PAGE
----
A total of 62 AML patients were screened in 7 different centers, 25 were treated with AFMT, and 20 were considered as the per-protocol population. The baseline characteristics of treated and per-protocol patients are listed in Table 1 (see data for screen-failed patients in Supplementary Table 1). There were more men than women in the per-protocol population (ratio 3:1) and the median age was 50 years (range, 24–68). Most patients (80% of both treated and per-protocol patients) were considered as being intermediate-risk AML while 3 and 2 patients of the treated population were from the favorable and unfavorable risk groups, respectively. All patients received intensive IC with cytosine arabinoside associated with an anthracycline, except in one patient where anthracycline was replaced by gemtuzumab ozogamicin. No prophylactic antibiotic was used during IC, however all patients but one received antibiotic with large anti-anaerobic coverage (either piperacillin-tazobactam or imipenem-cilastatin) for febrile neutropenia during IC. The last patient did not receive antibiotic for febrile neutropenia.
Feasibility and acceptability of the AFMT procedure
AFMT feasibility and acceptability were evaluated as a secondary outcome. Twenty-eight patients fulfilled all inclusion and exclusion criteria, three eligible patients refused the AFMT procedure and 25 patients were treated and received the two AFMT one day apart. Nevertheless, only 20 patients were able to receive the two AFMT as planned after IC and hematopoietic recovery from aplasia (See Fig. 1 for study flow chart). For the remaining five patients, AFMT was not feasible right after the IC and was delayed after the first consolidation chemotherapy in four patients [AFMT contraindication in two patients (anal fistula (n = 1) and colitis (n = 1)), logistical organization in 2 others] or delayed 35 days after hematopoietic recovery from aplasia, in one patient, due to an infectious event requiring prolongation of antibiotics.
Median hemoglobin level, leukocytes count, absolute neutrophil count (ANC), lymphocytes count and platelets count were 9.35 g/dL (IQR, 8.85–10.1), 4.8 G/L (IQR, 2.0–8.0), 1.78 G/L (IQR, 0.75–4.7), 0.88 G/L (IQR, 0.65–1.12) and 66 G/L (IQR, 31.5–246) respectively, at time of AFMT (Supplementary Fig. 1). The median AFMT product retention time was longer than expected (188.50 min [range 48–288] and 138 min [range 41–245] for the first and second AFMT, respectively, instead of the recommended 120 min) demonstrating the feasibility of the enema procedure and the absence of discomfort for the patients.
In order to assess the acceptability of the procedure, treated patients’ quality of life (n = 25) was evaluated throughout the clinical study. The data showed that the results of the questionnaire after AFMT (V3) were similar or tended to improve, compared to those at V2 before AFMT (especially self-care, usual activities and anxiety, and depression parameters), which highlights the absence of a negative impact of AFMT on the overall health of patients (Supplementary Table 2).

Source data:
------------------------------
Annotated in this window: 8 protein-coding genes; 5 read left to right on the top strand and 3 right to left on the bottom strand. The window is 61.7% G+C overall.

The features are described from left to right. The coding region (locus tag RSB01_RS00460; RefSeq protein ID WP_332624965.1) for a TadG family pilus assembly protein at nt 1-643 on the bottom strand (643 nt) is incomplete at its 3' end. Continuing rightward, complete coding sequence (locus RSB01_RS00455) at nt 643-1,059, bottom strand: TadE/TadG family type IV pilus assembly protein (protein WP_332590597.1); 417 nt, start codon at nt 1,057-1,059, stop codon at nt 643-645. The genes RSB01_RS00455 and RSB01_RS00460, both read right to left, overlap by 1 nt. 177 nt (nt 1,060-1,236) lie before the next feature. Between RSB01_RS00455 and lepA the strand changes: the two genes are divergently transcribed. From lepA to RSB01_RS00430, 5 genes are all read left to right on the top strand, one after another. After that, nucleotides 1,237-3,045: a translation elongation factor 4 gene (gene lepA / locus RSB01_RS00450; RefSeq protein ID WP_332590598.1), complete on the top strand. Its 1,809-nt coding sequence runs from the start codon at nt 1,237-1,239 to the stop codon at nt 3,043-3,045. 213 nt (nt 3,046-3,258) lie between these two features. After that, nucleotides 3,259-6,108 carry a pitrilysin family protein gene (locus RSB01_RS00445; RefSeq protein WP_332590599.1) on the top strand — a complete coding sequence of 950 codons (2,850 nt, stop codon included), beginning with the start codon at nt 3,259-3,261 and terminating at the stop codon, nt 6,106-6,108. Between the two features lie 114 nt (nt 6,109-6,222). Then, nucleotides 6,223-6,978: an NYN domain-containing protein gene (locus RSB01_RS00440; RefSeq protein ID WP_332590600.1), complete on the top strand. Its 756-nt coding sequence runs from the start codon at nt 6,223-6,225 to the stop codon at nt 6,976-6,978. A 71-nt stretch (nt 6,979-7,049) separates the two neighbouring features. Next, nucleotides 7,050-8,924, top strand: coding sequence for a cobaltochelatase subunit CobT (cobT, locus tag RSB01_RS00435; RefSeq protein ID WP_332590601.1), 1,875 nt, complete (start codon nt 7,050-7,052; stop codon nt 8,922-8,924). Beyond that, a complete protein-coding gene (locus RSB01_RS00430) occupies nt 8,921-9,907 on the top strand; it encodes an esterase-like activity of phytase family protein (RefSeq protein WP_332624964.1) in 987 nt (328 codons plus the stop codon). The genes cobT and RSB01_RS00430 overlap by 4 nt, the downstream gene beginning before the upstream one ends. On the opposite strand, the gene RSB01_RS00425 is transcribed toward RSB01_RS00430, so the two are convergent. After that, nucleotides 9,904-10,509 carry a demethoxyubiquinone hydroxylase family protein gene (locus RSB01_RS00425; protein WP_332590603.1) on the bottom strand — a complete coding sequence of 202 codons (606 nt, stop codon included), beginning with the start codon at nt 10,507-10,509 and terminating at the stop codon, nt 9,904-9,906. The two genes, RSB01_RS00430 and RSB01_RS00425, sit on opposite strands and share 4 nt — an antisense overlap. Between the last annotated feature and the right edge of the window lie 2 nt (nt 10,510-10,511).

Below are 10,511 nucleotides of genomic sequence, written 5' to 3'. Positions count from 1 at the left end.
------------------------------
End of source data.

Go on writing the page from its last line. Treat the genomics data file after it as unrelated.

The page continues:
Gut microbiota reconstitution with AFMT
Evaluation of AFMT efficacy in dysbiosis correction by measure of microbiota diversity was evaluated as a co-primary outcome. We first examined the impact of IC and subsequent AFMT treatment on the metagenomic richness and diversity of fecal microbiota in per-protocol patients. We demonstrated that IC induces a dramatic and significant decrease of richness based on α-diversity indexes, which reflect the number of unique bacteria taxa present and their relative abundances, between V1 (baseline, before IC) and V2 (after IC and before AFMT), at the metagenomic species level: median Shannon index 4.0 versus 2.4; (p = 0.0002) and median inverse Simpson index 21.5 versus 5.1 (p = 0.0009) respectively (Fig. 2a). Similar observations were made at the gene level: median richness 548,529 versus 81,980 (p < 0.0001) (Supplementary Fig. 2). Measure of β-diversity with the Bray–Curtis similarity index (BC), which allows a comparative assessment of bacterial diversity between samples for each participant, demonstrated the induction of a microbial dysbiosis with a significant shift of the microbial communities after IC (median BC V1–V2: 0.12) (Fig. 2b) and domination of pro-inflammatory families (Enterobacteriaceae, Enterococcaceae and Veillonellaceae) (Fig. 3 and Supplementary Fig. 3). After AFMT treatment, α-diversity indexes returned to their initial median levels when compared to V2 (median Shannon: 4.0, p = 0.0001; median Inverse Simpson: 21.8, p = 0.0003) with no significant difference between values at V1 and V3 (Fig. 2a). The number of genes was significantly increased but did not return to its baseline level (median richness: 389,768, p < 0.0001 when compared to V2) (Supplementary Fig. 3). Thus, the gut microbiota at V3 after AFMT is reconstructed based on diversity indexes at the species level. Indeed, the BC similarity index showed the restoration of microbial communities after AFMT treatment, in particular for the families Lachnospiraceae and Ruminococcaceae, which composition was closer to that of the initial communities at the species level (median BC V1–V3: 0.50) (Figs. 2b, 3). We then observed that the gut microbiota diversity at V4 was not altered by high-dose cytarabine based consolidation chemotherapy, with no significant reduction of α-diversity indexes and a slight reduction of gene richness compared to V3 (median Shannon: 3.5; Inverse Simpson: 14.2; gene richness: 270,689, p = 0.039) (Fig. 2a and Supplementary Fig. 2). Finally, we observed that among the 19 per-protocol patients that received antibiotics, patients’ receiving carbapenems (imipenem-cilastatin or meronem) have decreased α-diversity indexes at V2 compared to patients receiving piperacillline-tazobactam alone, that persist at V3 after AFMT (Supplementary Fig. 4).